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Dr. Andrea Califano is the Clyde and Helen Wu Professor of Chemical Systems Biology in the Departments of Systems Biology, Biochemistry & Molecular Biophysics, and Biomedical Informatics at Columbia University. He is Founding Chair of the Department of Systems Biology, Director of the JP Sulzberger Columbia Genome Center, and Associate Director for Bioinformatics of the Herbert Irving Comprehensive Cancer Center. He completed his doctoral studies in physics at the University of Florence in Italy and his postdoctoral studies at MIT. Afterward, Andrea worked at the IBM TJ Watson Research Center, and he subsequently became Program Director of the IBM Computational Biology Center. In 2000, Andrea co-founded First Genetic Trust, Inc and founded another company called Therasys in 2008 before joining the faculty where he is today at Columbia University. Andrea is with us today to tell us all about his journey through life and science.
People Behind the Science Podcast Show Notes
Life Outside of Science
Andrea and his family enjoy family outings to the botanical gardens, the zoo, and musical events. He also spends his down time playing tennis, skiing, watching movies, and reading.
The Scientific Side
In the lab, Andrea is trying to develop what we can think of as a blueprint or assembly manual for cells. He is using genetic and genomic information to reconstruct models of regulatory systems in normal cells and cells in disease states. They are learning about the proteins that regulate cellular changes in diseases like cancer and neurodegenerative disorders.
A Dose of Motivation
“We’ve got no money, so we’ve got to think.” by Ernest Rutherford.
What Got You Hooked on Science?
Many of Andrea’s family members are in science, including his father. As a kid, Andrea put together quite an impressive chemistry lab with things he was able to borrow from his father’s chemistry lab. He remembers studying fairly sophisticated chemistry and quantum mechanics when he was quite young.
The Low Points: Failures and Challenges
Andrea worked in industry for a while before starting an academic faculty position. One challenge that he faced with this path was starting as a full Professor at Columbia without any experience in writing grants. The first year and a half was a struggle to learn the process, put together proposals, and submit the applications.
A Shining Success!
The scientific achievement that Andrea is most proud of was recently published in the journal Cell. His lab group demonstrated the existence of the master regulator bottlenecks they proposed to be capturing the genetic mutational load of diseases such as cancer. They identified examples of the bottlenecks and showed that mutations relevant to cancer were upstream from these bottlenecks, funneling into them.
Narcissus and Goldmund by Hermann Hesse, The Baroque Cycle by Neal Stephenson
Most Treasured Travel
A very memorable trip for Andrea was a conference called “Biology Seen Through the Prism of Cancer” held in Paris last year. He grew up in Paris when he was young, so it was wonderful to be back in the city. Andrea was inspired by the presentations and discussions with excellent cancer scientists. In addition, the group enjoyed phenomenal works of art with a private visit at the Louvre museum and spent four days in a beautiful chateau.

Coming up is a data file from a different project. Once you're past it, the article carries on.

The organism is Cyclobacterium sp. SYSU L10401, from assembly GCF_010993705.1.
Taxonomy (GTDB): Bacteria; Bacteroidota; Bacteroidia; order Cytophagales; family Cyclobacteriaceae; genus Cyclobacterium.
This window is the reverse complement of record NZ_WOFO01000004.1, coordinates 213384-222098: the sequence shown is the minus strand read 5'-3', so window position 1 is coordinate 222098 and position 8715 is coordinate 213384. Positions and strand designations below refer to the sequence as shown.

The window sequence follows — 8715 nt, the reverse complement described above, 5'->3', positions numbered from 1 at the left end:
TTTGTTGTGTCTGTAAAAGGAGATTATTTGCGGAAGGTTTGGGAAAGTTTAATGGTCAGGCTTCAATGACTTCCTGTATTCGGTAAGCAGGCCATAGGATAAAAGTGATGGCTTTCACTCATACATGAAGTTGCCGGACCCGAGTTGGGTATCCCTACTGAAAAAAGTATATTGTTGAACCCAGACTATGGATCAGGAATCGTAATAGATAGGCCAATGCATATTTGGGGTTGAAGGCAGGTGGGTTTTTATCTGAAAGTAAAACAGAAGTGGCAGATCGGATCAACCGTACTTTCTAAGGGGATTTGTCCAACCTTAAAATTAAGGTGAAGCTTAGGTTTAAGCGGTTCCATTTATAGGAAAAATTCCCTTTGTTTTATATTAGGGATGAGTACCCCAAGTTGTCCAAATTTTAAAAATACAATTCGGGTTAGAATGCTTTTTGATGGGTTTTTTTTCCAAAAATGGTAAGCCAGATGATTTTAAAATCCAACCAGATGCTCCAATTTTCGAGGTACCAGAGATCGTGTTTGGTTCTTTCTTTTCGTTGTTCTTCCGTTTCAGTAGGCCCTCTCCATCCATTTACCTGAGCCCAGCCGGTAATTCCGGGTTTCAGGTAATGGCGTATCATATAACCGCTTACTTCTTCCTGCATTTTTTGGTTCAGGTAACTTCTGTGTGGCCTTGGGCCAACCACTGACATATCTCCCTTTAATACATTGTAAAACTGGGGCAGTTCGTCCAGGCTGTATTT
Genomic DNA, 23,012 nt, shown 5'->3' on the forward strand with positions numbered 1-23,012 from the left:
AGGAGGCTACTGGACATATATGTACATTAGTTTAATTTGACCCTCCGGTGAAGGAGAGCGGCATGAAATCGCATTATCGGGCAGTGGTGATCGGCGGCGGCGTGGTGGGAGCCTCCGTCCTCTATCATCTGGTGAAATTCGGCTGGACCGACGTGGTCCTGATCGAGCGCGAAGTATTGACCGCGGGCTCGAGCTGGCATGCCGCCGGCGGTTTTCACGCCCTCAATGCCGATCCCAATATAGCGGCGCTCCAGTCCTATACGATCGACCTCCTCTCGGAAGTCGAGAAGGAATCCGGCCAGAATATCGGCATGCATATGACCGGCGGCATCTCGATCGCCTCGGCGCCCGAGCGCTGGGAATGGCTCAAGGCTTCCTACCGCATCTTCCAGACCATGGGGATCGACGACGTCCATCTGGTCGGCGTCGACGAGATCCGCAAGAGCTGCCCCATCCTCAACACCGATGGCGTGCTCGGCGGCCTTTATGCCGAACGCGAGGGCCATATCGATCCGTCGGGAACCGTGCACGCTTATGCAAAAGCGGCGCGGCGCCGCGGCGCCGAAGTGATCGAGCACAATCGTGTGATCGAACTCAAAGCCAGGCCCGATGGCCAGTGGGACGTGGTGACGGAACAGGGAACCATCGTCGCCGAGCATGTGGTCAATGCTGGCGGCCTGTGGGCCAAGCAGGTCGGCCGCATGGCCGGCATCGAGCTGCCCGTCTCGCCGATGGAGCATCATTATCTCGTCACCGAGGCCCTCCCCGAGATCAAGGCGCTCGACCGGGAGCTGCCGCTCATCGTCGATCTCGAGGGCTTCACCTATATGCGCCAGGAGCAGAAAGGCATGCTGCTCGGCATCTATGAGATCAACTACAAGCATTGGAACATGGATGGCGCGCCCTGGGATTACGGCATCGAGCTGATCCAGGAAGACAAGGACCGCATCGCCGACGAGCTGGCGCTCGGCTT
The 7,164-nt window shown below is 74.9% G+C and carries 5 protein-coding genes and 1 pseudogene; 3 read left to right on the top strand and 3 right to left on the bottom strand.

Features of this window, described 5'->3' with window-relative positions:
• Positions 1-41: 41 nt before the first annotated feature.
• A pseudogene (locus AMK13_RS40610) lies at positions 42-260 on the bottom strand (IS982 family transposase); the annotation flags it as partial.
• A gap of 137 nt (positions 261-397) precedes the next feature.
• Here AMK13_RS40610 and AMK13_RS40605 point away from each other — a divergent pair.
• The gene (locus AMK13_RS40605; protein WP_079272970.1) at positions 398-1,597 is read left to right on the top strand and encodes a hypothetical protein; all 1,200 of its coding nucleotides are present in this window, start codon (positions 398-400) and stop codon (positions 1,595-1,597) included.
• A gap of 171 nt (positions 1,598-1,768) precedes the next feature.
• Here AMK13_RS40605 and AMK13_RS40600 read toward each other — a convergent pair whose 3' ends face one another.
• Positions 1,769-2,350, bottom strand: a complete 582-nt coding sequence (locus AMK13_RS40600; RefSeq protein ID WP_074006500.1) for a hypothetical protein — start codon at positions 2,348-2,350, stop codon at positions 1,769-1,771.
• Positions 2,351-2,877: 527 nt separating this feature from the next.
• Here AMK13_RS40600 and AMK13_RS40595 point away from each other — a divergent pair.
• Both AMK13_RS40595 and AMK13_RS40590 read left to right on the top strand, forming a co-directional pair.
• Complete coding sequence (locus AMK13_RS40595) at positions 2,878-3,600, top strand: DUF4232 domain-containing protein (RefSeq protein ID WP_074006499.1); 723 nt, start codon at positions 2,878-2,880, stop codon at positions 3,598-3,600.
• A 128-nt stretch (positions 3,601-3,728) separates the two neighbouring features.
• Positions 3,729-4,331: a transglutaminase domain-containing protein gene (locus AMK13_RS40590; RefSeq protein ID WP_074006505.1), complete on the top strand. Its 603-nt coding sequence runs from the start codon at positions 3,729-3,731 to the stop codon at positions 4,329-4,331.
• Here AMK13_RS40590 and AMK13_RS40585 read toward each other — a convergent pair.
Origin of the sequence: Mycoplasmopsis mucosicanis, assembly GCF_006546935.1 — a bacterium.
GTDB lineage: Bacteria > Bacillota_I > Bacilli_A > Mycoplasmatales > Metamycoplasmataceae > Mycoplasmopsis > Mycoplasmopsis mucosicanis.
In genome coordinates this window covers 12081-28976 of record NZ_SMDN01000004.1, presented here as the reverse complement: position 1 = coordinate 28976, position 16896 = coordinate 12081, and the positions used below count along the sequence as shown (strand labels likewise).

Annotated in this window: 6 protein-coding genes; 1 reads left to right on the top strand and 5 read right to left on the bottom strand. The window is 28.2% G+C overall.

Quirky Traditions and Funny Memories
Andrea had a spectacularly successful stand-up comedy moment at the American Society for Human Genetics conference in Philadelphia. He was invited to give a presentation there, and his joke about the differences between computational and experimental biologists caused the large crowd of 7,000-8,000 people to erupt in laughter.
Advice For Us All
In science and life you need to be constantly renewing and refreshing yourself. As a scientist, you should constantly think about whether the questions you are working on are the important ones.
Andrea uses a combination of computational and experimental methodologies to reconstruct and analyze the logic of human cells. His methods have identified many driver genes responsible for human disease, including cancer and neurodegenerative syndromes, as well as for normal tissue development. In addition, he has developed methods for prioritizing compounds and combinations that can inactivate these genes, thus providing valuable therapeutic strategies. These findings have been translated into several clinical studies, including a very innovative set of N-of-1 clinical studies where disease master regulators are identified and pharmacologically targeted on an individual patient basis, using a systems biology approach to precision medicine. Andrea serves on numerous editorial and scientific advisory boards, including the editorial board of Cancer Discovery and Cell Systems, the Board of Scientific Advisors of the National Cancer Institute, St. Jude Children’s Hospital, The MIT Koch Cancer Center, Cancer Genetics Inc., and Thermo Fisher Scientific Inc., among others.